LET’S forget about the Six Nations for five minutes because this coming week, on the same day as Gregor Townsend names his training squad for the championship (which kicks off in just under three weeks’ time), another meeting at Murrayfield will deal with an issue which will have far deeper and longer lasting significance to the game in this country as a whole.

Club delegates from across Scotland have been invited to a "town hall" meeting at HQ on Wednesday where they will hear from – and be able to ask questions of – Sir Bill Gammell and Norman Murray, the two businessmen who have conducted a wide-ranging "Independent Corporate Governance and Business Review" of the SRU.

The dynamic duo have come up with a radical new governance structure which would see the SRU Council – which is supposed to oversee and provide rugby guidance to the Board –disbanded, with no meaningful elected representation for clubs in the new set-up.

A new unitary Board will oversee all of the game, with two sub-Boards operating underneath to run the domestic and performance games as (almost) separate entities, reflecting Gammell and Murray’s perception that the two strands of the game are diverging.

However, the make-up of the domestic Board will be dictated by the main Board meaning that it will have no real autonomy, and there are no assurances as to what level of year-on-year funding this sub-Board will be granted by the main Board to invest in the grassroots game.

The new structure will also disband the SRU Trust, which holds the assets [Murrayfield Stadium] on behalf of the clubs. The assets will be transferred to the Board and available to be used to leverage cash from third-party investors.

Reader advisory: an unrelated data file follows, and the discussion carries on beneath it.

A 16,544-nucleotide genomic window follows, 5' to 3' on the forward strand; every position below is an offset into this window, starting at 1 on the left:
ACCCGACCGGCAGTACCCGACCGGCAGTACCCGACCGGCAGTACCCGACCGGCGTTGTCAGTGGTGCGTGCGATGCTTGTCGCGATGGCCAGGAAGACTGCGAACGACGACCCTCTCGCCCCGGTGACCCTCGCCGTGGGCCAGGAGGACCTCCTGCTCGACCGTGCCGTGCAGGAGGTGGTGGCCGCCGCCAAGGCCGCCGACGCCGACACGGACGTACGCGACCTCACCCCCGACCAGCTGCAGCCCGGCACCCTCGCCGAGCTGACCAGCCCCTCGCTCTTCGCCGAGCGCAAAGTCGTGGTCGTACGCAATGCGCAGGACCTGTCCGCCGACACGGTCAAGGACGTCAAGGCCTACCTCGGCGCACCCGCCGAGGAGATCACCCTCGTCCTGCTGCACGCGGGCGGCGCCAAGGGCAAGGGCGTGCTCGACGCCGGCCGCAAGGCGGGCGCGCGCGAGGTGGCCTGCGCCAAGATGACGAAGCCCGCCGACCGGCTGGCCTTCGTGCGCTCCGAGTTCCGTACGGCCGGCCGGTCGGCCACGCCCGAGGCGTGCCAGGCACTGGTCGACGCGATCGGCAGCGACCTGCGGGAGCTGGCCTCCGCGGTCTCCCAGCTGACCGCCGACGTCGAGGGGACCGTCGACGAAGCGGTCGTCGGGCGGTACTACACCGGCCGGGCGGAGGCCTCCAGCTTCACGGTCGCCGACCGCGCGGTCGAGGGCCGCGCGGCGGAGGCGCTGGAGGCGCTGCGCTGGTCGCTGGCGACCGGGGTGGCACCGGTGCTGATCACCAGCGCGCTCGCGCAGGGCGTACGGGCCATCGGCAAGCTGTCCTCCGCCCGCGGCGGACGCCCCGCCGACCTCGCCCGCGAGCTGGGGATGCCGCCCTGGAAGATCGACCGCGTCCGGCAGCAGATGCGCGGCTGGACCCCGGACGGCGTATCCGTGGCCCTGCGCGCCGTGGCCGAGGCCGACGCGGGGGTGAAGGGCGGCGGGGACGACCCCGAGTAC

The Edinburgh regional forum met last Wednesday and unanimously instructed their Council representative to let SRU President Dee Bradbury know that they [collectively] will not support the proposal. The feedback from other forum meetings across the country and through various other informal club communication lines has been along similar lines, meaning there appears to be very little chance of the proposal getting the two-thirds support required from a Special General Meeting of member clubs for it to become reality.

In the circumstances, it seems likely that the SGM, which has been provisionally scheduled for February or March, will not go ahead. However, that is unlikely to be the end of the matter.

If nothing else, the Gammell/Murray report has highlighted that the existing governance structure which was put in place in 2005 is not working effectively under the current SRU regime, who pick and choose which parts of it they want to follow. While it is robust enough to sustain the sport in the short-term, the tension between the "professionals" with a voracious appetite for control against the "amateurs" who must ensure that they retain a meaningful voice so that they can be involved in protecting the long-term sustainability of their game, means that something needs to change soon.

Then we can all get back to worrying about the Six Nations.